Three months after 11 people were killed and 18 others injured in a stabbing rampage on James Smith Cree Nation and Weldon, Prime Minister Justin Trudeau visited the Cree Nation.

On Monday, the Prime Minister spent the day paying respects to the victims, along with meetings with families and community leaders.

One of the first things Trudeau did when he arrived was to visit the gravesite where some of the victims are buried.

At St. Stephen’s Cemetery, Trudeau was escorted by James Smith Cree Nation Chief Wally Burns and stopped at several spots to pay his respects.

At each gravesite, the prime minister laid tobacco, held a moment of silence and performed the sign of the cross.

 (PHOTOS – Prime Minister Justin Trudeau visits and pays respects to gravesites of some of the victims of September’s stabbing – joined by James Smith Cree Nation Chief Wally Burns, Chakastaypasin First Nation Chief Calvin Sanderson, and Peter Chapman First Nation Chief Robert Head.  Photos by Joel Willick.)

In the afternoon, the Prime Minister met with victim families and community leaders.

After meeting with families Trudeau told a select group of reporters that the government will continue to offer support and assistance to James Smith Cree Naiton.

“The healing process will take a long time and we will be there as partners with you for a long time,” he said.

Trudeau than spoke highly of the way the community has come together in the aftermath of the tragedy, but says the government needs to help build stronger and more resilient communities to ensure this “never happens again.”

James Smith Cree Nation Chief Wally Burns thanked the Prime Minister for coming to the community and says the healing process will need everyone to be involved.

“We have to come together in this healing process, not as one, but as a whole,” the chief said.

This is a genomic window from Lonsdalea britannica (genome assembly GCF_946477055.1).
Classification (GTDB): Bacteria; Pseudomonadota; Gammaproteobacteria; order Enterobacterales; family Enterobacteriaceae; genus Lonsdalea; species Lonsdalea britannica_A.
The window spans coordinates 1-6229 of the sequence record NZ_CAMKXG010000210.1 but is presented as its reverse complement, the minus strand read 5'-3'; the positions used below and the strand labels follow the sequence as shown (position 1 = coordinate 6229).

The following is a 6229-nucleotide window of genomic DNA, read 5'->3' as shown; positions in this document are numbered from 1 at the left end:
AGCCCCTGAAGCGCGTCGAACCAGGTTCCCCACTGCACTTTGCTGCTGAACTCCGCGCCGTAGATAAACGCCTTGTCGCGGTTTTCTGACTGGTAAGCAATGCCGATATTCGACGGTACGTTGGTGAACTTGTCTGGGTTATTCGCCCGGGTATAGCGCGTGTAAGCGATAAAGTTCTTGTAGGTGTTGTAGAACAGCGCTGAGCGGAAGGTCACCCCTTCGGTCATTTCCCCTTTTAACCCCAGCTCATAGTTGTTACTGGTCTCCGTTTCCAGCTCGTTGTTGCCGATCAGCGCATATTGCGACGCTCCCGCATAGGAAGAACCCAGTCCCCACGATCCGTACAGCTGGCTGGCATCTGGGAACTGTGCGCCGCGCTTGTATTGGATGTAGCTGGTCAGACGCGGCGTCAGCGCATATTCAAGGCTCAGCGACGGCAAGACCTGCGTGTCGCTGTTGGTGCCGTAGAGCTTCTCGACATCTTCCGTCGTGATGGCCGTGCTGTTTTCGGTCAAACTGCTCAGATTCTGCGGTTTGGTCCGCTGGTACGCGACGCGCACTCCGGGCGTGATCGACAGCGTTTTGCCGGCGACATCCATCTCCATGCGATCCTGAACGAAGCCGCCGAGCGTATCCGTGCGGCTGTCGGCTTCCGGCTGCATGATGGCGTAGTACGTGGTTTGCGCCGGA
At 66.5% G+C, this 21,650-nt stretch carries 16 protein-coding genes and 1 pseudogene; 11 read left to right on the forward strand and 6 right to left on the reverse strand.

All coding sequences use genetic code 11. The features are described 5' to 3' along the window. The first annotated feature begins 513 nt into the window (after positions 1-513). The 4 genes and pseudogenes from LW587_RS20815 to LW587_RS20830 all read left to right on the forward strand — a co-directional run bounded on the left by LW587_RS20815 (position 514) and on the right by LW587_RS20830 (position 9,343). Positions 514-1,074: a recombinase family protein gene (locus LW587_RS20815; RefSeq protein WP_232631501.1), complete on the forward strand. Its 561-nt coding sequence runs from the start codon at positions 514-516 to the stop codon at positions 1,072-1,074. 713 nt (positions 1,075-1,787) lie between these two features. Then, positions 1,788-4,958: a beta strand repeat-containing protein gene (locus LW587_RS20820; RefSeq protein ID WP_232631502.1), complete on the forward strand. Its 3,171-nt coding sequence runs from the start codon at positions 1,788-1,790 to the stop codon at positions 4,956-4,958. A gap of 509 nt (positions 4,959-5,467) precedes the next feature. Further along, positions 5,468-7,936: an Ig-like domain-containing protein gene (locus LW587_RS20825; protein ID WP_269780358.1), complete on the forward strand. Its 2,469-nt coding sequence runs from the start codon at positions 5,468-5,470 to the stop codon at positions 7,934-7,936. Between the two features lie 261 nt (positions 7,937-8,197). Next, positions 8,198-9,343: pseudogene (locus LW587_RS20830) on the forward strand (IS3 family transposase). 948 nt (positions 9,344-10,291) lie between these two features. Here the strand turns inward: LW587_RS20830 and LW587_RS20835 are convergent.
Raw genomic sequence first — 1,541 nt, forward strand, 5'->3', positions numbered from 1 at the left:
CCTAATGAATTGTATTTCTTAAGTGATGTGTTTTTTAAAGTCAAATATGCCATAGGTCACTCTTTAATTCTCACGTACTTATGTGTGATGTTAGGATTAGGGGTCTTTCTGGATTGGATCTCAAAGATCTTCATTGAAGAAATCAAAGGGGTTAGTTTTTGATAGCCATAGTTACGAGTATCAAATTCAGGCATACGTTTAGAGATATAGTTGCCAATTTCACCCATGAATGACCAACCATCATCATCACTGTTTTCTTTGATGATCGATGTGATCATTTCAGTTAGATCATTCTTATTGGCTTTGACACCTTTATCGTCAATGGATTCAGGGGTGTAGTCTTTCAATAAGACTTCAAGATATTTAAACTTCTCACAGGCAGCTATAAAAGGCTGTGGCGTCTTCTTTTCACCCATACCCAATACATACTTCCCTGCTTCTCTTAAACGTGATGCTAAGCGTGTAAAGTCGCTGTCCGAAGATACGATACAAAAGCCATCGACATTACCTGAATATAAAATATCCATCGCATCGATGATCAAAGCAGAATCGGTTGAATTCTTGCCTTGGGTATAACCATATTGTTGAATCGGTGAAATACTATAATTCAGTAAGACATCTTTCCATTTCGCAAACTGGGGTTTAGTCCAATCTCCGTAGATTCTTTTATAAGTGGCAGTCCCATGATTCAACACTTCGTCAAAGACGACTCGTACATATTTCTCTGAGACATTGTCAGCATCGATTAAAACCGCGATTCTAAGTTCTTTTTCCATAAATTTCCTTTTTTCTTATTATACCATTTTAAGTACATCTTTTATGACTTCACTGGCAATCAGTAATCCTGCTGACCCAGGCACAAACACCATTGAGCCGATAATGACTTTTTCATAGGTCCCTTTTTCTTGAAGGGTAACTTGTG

Chief Burns then gifted Trudeau an eagle feather and chiefs at the meetings presented the Prime Minister with a Star Blanket.

(Prime Minister Justin Trudeau looks at an eagle feather that was just gifted to him by James Smith Cree Nation Chief Wally Burns and receives a Star Blanket from the chiefs gathered at the meetings.  Photos by Joel Willick)

 Also present at the meetings was PAGC Grand Chief Brian Hardlotte, and FSIN Chief bobby Cameron, along with Chakastaypasin First Nation Chief Calvin Sanderson, and Peter Chapman First Nation Chief Robert Head.

Indigenous Services Minister Patty Hajdu was also in attendance.

Trudeau announces funding for wellness centre

Following a grand entry at the Bernard Constant Community School the Prime Minister announced $40 million in funding over the next four years toward James Smith Cree Nation for the construction of a new wellness centre.

Trudeau says the healing centre will be used to combat addictions and provide mental health support to the community.

“Our government is here for Indigenous communities,” he said.

When asked when construction might begin on this new wellness centre, Chief Wally Burns says they can’t give a definitive time for when construction will begin.  However, he hopes shovels will hit the ground sometime next year.

(PHOTO: Prime Minister Justin Trudeau announces an investment of $40 million for a new wellness centre on James Smith Cree Nation while chief Wally Burns looks on.  Photo by Joel Willick.)

Trudeau was then asked by reporters about similar investments in other Indigenous communities

“We are not working just here, we are working across the country.”  Said the prime minister while also saying what works in one community may not work in another.

The tragedy on James Smith Cree Nation amplified calls for more Indigenous-led policing.

While Trudeau spoke on First Nations policing, he couldn’t provide any specific announcements just that the government will work toward implementing legislation for Indigenous-led policing on the federal level “as quick as possible.”

“We need to make sure we are working with communities to make sure we are providing the right service for them,” he said while also noting this is a process that could take time.

The rampage suspect, Myles Sanderson, died while in police custody shortly after he was arrested.  In the coming year, Saskatchewan’s Coroners Service says two inquests will be taking place into the mass stabbing and the in-custody death of the accused.